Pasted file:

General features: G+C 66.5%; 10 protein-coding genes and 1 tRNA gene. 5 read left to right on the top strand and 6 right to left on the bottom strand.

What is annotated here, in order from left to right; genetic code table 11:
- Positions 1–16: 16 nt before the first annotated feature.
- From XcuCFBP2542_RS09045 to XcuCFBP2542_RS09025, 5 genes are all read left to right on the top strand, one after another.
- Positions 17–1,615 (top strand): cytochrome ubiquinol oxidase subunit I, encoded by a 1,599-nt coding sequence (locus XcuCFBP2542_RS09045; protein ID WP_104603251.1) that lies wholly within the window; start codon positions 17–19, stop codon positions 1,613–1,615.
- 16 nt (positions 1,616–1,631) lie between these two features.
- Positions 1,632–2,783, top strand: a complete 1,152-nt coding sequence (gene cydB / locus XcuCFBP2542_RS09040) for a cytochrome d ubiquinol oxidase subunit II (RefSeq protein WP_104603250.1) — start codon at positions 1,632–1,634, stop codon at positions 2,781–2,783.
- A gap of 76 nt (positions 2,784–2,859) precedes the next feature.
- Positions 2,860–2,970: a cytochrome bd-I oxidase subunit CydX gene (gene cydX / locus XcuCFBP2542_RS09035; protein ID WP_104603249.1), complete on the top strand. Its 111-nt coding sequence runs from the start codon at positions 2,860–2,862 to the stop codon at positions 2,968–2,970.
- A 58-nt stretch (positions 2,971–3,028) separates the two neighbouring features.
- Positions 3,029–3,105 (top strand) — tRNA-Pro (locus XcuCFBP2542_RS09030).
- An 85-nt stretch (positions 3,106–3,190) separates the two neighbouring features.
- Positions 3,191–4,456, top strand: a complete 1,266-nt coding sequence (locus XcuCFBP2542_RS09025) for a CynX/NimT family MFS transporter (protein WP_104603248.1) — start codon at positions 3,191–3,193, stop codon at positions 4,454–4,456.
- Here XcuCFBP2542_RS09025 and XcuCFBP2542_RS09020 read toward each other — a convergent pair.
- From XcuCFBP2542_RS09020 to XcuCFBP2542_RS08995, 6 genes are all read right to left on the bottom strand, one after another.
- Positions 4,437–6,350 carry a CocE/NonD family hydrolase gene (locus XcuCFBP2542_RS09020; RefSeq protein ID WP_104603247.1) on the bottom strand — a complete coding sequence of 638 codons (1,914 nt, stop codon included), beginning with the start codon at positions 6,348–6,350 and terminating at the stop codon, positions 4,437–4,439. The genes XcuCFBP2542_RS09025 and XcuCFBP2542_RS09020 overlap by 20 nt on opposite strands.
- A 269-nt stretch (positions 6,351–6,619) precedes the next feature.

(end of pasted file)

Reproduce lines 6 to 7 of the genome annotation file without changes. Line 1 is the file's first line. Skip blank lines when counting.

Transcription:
- 16 nt (positions 1,616–1,631) lie between these two features.
- Positions 1,632–2,783, top strand: a complete 1,152-nt coding sequence (gene cydB / locus XcuCFBP2542_RS09040) for a cytochrome d ubiquinol oxidase subunit II (RefSeq protein WP_104603250.1) — start codon at positions 1,632–1,634, stop codon at positions 2,781–2,783.